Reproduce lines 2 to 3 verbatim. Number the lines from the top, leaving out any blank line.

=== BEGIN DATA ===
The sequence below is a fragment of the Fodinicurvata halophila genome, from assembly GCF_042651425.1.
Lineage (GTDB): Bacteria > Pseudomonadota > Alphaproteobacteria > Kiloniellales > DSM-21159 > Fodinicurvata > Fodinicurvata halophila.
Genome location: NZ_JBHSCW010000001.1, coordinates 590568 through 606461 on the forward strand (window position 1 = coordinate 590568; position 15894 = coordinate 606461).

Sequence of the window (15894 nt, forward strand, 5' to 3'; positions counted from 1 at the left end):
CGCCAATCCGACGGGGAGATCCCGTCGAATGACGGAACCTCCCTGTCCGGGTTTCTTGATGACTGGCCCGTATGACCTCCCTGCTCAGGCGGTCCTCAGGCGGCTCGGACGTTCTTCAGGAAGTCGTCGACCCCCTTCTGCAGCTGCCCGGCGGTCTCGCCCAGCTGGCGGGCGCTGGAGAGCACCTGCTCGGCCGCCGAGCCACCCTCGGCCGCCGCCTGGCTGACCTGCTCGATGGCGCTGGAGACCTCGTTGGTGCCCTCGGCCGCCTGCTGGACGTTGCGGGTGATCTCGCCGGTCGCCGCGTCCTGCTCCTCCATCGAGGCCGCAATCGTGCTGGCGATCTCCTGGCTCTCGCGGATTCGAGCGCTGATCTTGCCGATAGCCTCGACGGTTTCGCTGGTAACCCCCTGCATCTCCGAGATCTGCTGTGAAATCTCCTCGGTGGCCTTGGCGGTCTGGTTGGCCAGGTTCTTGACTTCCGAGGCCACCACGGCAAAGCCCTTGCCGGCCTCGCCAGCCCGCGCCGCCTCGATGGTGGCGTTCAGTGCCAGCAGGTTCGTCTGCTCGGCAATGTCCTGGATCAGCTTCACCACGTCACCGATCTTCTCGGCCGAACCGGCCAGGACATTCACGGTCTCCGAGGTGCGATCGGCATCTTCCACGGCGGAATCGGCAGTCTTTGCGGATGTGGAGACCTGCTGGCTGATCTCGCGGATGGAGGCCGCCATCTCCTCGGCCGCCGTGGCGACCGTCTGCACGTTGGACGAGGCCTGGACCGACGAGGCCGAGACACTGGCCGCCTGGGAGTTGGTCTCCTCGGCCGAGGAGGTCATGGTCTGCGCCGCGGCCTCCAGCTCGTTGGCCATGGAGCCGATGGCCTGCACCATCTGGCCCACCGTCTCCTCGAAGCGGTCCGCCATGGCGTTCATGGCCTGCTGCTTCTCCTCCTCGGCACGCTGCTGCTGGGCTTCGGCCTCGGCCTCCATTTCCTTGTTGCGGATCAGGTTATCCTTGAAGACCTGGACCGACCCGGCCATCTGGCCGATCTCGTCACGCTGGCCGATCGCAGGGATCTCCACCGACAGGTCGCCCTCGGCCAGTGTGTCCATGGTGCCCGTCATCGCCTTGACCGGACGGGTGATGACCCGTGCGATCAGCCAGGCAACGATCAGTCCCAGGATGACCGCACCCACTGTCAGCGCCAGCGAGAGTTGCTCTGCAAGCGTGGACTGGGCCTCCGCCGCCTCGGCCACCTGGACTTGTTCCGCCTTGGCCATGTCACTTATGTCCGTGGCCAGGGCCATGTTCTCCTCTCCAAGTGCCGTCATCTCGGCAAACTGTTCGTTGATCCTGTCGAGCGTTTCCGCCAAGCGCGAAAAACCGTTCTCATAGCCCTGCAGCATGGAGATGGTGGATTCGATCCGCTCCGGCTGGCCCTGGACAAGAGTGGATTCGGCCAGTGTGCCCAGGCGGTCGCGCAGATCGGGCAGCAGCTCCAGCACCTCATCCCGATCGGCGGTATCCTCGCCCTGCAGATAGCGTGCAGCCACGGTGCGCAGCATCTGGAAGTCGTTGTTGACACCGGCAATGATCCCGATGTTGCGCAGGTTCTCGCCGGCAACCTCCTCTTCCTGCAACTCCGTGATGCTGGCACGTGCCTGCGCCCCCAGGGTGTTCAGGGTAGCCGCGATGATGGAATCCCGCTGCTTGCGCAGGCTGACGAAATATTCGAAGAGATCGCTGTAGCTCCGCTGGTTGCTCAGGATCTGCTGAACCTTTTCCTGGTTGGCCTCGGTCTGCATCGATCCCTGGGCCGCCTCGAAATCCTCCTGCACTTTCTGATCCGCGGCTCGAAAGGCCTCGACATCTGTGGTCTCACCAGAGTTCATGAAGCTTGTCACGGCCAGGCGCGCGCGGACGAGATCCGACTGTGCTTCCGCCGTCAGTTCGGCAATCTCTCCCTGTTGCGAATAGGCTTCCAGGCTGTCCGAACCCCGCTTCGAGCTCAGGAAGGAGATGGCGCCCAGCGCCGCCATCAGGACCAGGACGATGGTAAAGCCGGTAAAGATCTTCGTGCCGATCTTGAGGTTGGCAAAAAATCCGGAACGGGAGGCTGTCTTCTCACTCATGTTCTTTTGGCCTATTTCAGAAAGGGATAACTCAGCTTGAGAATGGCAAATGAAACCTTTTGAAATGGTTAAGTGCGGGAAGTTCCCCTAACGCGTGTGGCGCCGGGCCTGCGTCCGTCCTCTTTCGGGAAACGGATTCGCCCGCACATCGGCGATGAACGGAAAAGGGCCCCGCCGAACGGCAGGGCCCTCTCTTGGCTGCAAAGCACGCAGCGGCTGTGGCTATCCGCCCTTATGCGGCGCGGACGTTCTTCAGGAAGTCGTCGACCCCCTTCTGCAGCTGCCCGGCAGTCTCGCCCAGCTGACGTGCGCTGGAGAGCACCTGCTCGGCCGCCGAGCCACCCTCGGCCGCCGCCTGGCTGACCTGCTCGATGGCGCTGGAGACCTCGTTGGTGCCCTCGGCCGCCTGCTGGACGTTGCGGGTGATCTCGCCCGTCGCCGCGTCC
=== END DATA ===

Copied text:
Lineage (GTDB): Bacteria > Pseudomonadota > Alphaproteobacteria > Kiloniellales > DSM-21159 > Fodinicurvata > Fodinicurvata halophila.
Genome location: NZ_JBHSCW010000001.1, coordinates 590568 through 606461 on the forward strand (window position 1 = coordinate 590568; position 15894 = coordinate 606461).